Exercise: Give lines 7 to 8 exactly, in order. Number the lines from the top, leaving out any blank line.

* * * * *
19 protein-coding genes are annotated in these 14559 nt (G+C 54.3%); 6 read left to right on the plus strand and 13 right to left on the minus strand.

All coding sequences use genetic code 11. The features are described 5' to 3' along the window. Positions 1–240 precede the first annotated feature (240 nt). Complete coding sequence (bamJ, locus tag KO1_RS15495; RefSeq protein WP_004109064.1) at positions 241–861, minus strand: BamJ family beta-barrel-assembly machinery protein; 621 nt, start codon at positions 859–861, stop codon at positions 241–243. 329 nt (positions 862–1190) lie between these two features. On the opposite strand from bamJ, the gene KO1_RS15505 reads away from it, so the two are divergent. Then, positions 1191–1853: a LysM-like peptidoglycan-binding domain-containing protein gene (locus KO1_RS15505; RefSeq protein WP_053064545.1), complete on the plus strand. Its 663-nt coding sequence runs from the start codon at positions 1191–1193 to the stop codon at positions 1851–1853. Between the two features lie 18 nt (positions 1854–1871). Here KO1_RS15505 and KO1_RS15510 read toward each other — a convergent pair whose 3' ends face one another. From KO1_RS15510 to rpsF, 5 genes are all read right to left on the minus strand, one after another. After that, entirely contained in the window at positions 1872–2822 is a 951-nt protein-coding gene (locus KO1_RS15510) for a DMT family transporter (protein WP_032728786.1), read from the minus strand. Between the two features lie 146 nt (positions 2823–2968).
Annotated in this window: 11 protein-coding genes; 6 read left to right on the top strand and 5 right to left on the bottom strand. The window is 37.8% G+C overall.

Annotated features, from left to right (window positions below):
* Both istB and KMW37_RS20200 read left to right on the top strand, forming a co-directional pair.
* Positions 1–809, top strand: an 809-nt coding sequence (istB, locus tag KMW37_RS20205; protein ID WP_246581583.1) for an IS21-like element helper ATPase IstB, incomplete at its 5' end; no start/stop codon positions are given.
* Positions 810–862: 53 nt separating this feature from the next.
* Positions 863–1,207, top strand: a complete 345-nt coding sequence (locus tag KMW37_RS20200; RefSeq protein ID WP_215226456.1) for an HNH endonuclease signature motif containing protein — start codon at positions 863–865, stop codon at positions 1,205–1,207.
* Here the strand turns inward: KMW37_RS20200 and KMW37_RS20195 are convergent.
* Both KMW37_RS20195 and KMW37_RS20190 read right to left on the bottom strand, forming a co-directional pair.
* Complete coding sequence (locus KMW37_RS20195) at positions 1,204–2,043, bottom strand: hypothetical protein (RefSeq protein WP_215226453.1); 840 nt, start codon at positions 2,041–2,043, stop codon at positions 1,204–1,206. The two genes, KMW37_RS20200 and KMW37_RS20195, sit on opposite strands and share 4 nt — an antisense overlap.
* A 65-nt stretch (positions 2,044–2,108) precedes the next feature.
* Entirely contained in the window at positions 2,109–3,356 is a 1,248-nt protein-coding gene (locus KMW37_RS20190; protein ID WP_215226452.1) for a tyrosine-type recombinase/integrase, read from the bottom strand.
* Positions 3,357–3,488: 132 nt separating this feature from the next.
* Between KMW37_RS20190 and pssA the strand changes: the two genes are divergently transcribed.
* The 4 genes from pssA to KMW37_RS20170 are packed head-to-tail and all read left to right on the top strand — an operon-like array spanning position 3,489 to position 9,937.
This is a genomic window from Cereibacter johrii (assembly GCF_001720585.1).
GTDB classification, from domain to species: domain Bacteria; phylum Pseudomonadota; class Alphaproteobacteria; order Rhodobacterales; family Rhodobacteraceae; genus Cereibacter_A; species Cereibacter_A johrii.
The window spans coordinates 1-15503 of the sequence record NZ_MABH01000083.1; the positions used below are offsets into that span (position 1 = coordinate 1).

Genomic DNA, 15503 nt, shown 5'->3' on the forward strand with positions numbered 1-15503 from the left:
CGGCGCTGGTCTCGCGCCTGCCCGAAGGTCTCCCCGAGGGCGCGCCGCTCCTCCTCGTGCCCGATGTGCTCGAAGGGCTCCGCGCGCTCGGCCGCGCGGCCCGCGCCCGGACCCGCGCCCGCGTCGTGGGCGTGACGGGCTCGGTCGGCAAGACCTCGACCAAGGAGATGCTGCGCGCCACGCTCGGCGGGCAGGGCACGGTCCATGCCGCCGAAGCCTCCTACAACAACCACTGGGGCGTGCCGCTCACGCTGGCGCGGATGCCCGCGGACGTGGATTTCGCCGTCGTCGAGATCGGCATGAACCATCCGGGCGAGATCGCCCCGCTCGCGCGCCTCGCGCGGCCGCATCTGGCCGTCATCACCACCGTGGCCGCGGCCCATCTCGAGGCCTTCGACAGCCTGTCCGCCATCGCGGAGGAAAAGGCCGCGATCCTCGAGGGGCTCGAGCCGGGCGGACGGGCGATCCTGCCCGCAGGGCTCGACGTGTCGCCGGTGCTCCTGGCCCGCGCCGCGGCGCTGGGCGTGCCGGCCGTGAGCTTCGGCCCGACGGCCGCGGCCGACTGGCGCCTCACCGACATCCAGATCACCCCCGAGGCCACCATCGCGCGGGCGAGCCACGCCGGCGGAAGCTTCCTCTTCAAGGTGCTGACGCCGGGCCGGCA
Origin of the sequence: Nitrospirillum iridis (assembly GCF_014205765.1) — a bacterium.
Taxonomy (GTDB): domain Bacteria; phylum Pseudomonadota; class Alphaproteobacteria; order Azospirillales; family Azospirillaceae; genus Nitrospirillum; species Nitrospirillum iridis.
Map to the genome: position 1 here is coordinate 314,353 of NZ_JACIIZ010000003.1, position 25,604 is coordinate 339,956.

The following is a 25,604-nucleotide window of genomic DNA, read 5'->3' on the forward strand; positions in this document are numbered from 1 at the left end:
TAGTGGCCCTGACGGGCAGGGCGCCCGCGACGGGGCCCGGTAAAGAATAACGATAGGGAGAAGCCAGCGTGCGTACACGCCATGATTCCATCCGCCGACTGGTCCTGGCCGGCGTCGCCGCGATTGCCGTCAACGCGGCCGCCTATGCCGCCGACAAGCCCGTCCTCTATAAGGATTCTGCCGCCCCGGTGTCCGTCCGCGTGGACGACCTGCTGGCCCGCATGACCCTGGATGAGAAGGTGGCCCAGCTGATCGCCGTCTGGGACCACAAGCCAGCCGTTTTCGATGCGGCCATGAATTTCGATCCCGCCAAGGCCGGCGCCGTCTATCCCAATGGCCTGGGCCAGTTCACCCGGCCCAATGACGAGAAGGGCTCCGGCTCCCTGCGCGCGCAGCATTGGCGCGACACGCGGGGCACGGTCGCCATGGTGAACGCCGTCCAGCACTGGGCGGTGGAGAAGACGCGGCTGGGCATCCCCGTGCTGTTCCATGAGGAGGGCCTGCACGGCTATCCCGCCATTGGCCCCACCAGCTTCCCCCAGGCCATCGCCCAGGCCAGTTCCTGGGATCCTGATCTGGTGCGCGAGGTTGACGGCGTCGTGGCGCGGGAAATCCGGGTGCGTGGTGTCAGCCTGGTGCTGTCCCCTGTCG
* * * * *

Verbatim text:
* Positions 810–862: 53 nt separating this feature from the next.
* Positions 863–1,207, top strand: a complete 345-nt coding sequence (locus tag KMW37_RS20200; RefSeq protein ID WP_215226456.1) for an HNH endonuclease signature motif containing protein — start codon at positions 863–865, stop codon at positions 1,205–1,207.